And while the food was incredible, the service was top-notch as well. Our friendly waitress helped us navigate the menu and was continually checking up on us.

Furthermore, given the quality and size of portions, I honestly think Convivial is one of the better values in the city. Both of our entrees were under $20, and considering the work Chef Maupillier and Co. are doing in the kitchen, I tip my hat to them for offering five-star food at such an affordable price point in a city that’s getting more expensive by the year if not month.

Convivial is an exceptional restaurant and both Rachel and I are comfortable in saying in that it’s been our best meal of the year so far.

Convival Menu, Reviews, Photos, Location and Info - Zomato

Maketto at Hanoi House

16 Oct

A few weeks ago, my friend and I decided to try somewhere fun and new for dinner on a Saturday night. Lately, this seems to be easier said than done, especially if you want a reservation and don’t want to wait hours for a table.

While scanning OpenTable, the listing Maketto at Hanoi House piqued my interest. I didn’t realize that Erik Bruner-Yang of Toki Underground was doing a three-month residency there to test out the menu for his new restaurant on H Street, slated to open later this year.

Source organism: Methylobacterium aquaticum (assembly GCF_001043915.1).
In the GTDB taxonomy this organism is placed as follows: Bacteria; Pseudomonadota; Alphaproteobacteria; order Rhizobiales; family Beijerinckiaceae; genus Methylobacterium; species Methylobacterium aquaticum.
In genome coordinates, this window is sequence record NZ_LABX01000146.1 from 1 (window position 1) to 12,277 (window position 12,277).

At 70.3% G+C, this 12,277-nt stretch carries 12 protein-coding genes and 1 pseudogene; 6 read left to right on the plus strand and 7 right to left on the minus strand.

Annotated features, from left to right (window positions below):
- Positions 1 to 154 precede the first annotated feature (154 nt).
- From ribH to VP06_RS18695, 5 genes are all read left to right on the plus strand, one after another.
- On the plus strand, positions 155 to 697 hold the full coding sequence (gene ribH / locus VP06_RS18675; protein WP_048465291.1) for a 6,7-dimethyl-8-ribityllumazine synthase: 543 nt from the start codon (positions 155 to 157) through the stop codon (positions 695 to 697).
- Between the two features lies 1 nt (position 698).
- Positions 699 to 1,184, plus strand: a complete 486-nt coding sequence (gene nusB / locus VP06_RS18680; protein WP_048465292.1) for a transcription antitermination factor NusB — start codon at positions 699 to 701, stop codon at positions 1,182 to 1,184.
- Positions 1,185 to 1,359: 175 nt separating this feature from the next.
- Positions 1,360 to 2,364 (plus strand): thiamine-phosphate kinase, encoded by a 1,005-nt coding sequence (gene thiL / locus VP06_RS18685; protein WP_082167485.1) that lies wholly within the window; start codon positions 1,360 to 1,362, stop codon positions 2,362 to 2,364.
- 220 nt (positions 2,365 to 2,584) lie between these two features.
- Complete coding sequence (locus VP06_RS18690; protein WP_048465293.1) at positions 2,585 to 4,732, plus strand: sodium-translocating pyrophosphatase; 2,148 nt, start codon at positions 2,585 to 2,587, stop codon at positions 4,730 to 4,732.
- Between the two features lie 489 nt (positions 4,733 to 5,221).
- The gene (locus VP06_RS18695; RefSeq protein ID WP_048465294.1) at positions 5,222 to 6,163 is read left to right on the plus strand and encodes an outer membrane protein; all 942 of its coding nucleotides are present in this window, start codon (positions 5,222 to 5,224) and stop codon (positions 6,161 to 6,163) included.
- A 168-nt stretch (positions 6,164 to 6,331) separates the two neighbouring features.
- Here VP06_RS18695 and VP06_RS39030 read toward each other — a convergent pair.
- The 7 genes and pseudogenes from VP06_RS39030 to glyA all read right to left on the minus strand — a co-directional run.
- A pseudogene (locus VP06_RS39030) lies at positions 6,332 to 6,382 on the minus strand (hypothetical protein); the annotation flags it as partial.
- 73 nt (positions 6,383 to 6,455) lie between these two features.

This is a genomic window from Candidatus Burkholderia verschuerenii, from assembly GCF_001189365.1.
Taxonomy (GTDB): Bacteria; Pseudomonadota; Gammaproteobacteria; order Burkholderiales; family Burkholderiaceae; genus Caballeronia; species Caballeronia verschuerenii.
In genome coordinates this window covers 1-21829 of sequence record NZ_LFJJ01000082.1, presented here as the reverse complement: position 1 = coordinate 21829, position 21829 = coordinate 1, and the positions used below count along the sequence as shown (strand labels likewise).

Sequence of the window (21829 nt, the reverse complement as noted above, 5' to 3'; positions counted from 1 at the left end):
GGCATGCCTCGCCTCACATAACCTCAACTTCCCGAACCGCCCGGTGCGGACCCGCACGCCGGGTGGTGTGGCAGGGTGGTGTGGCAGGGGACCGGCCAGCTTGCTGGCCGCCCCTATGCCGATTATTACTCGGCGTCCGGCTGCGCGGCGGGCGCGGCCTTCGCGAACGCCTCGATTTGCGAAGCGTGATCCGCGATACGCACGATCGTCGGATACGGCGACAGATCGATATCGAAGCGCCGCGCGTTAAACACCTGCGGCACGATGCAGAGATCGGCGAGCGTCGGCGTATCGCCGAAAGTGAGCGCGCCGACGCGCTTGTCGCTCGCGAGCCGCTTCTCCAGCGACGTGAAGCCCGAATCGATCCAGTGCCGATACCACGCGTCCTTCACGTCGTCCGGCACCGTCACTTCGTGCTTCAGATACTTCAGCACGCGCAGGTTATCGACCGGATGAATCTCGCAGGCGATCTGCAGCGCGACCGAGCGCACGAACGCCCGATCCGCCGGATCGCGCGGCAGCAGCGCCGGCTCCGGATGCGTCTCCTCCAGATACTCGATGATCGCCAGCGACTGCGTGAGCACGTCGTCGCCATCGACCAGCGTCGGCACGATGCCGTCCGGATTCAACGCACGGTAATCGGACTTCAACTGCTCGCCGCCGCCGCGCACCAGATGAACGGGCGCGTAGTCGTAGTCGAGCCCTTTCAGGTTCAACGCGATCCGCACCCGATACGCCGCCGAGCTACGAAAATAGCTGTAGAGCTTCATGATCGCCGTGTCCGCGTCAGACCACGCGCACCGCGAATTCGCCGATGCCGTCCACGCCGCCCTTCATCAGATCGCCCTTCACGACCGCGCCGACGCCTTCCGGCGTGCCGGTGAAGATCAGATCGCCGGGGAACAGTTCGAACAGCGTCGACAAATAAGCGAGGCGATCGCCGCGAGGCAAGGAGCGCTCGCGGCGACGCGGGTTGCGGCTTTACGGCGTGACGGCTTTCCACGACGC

The concept was $30 per person for a prix-fixe meal of seven courses, in the cuisine of Cambodian and Taiwanese food. This seemed similar to Little Serow, but with actual reservations available, and online no less. We couldn’t pass up the chance to try Bruner-Yang’s food without waiting hours for a table, so off we went!

Udon noodles

We started out with simple udon noodles with a salted egg and a separate bowl of ponzu sauce for dipping. These were some of the freshest noodles I have tasted – thick but also light at the same time.

Japanese fish cake